By Kristy Alpert
American Indian cuisine is gaining a foothold in the hearts of foodies all across the nation.
In Denver, a trendy urban hot spot serves Indian tacos piled high with authentic ingredients. In Chandler, Arizona, a five-diamond restaurant and resort offering upscale, seasonal Native American specialties with ingredients grown locally by a neighboring tribe. And those are just two of many options.
Once reserved exclusively for private powwows or small family gatherings cooked in home kitchens, Native American cuisine has recently pioneered into new territories as more and more restaurants are opening up to offer groups of diners the chance to taste centuries-old delicacies and indigenous ingredients.
Tocabe: An American Indian Eatery
It was only fitting in December 2008 when Ben Jacobs, whose background combines a deeply rooted Osage Indian lineage with countless hours spent in the culinary scene in Denver, decided to open his American Indian restaurant with his business partner.
“I grew up in the Denver Indian community, and my business partner and I had talked about how there was no availability for our style of cuisine unless it was at home or at a powwow,” said Jacobs, who owns and manages Tocabe: An American Indian Eatery. “Our big goal is to bring those traditional flavors to contemporary taste buds. We kind of take old recipes from my grandmother and my family and friends within the American Indian community, and then we use that as our base and kind of add and re-create with modern flairs, but keep that same authenticity from the original.”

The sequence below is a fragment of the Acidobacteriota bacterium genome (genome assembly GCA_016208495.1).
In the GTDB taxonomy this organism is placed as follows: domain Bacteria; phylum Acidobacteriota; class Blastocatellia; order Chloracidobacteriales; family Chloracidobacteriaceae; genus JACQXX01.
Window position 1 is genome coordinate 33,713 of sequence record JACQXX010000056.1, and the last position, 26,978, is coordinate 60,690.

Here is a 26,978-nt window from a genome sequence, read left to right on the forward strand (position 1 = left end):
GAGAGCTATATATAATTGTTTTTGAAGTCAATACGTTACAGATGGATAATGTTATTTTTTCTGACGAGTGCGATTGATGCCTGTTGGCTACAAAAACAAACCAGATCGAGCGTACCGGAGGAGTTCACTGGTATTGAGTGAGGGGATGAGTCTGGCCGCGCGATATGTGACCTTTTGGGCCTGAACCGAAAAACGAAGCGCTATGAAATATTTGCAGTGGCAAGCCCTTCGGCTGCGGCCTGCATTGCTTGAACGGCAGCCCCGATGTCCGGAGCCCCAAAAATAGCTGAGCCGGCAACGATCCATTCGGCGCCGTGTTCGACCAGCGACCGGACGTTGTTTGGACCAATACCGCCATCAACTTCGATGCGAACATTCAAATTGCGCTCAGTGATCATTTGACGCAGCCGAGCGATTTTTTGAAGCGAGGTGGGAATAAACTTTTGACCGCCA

Not only is Tocabe the only Native American restaurant in Denver, but this upscale, fast-casual establishment serves some amazing authentic dishes with a modern flair, like their green chili stew, their bison ribs with a blackberry barbecue sauce and their famous Indian tacos piled high with all the toppings and a choice of six different salsas.
Desert Rain Café
Just 19 miles from the Tohono O’odham Museum and Cultural Center, the Desert Rain Café not only makes a great stop on a tour of the Tohono O’odham Nation, but it also stands alone as one of the most authentic Native American restaurants in the nation. Every recipe served at the Desert Rain Café come from elders and community members; the restaurant features traditional foods, like tepary beans, squash, cholla buds and saguaro seeds, sourced from the restaurant’s own farms or hand harvested by community members.
“We are dedicated to featuring traditional, healthy Tohono O’odham foods, and all our foods are place based and only available at our cafe,” said Brian Hendricks, manager for the Desert Rain Café and a member of the Tohono O’odham and Navajo Nations.
“I enjoy working here and supporting the mission of the cafe to revitalize culture and health through traditional foods. My favorite dish on our menu is the prickly-pear-glazed chicken sandwich, where we grill the chicken on a wood-fired grill using local mesquite wood so the flavor is smoky, and the glaze is sweet and a little bit spicy. It’s a terrific combination.”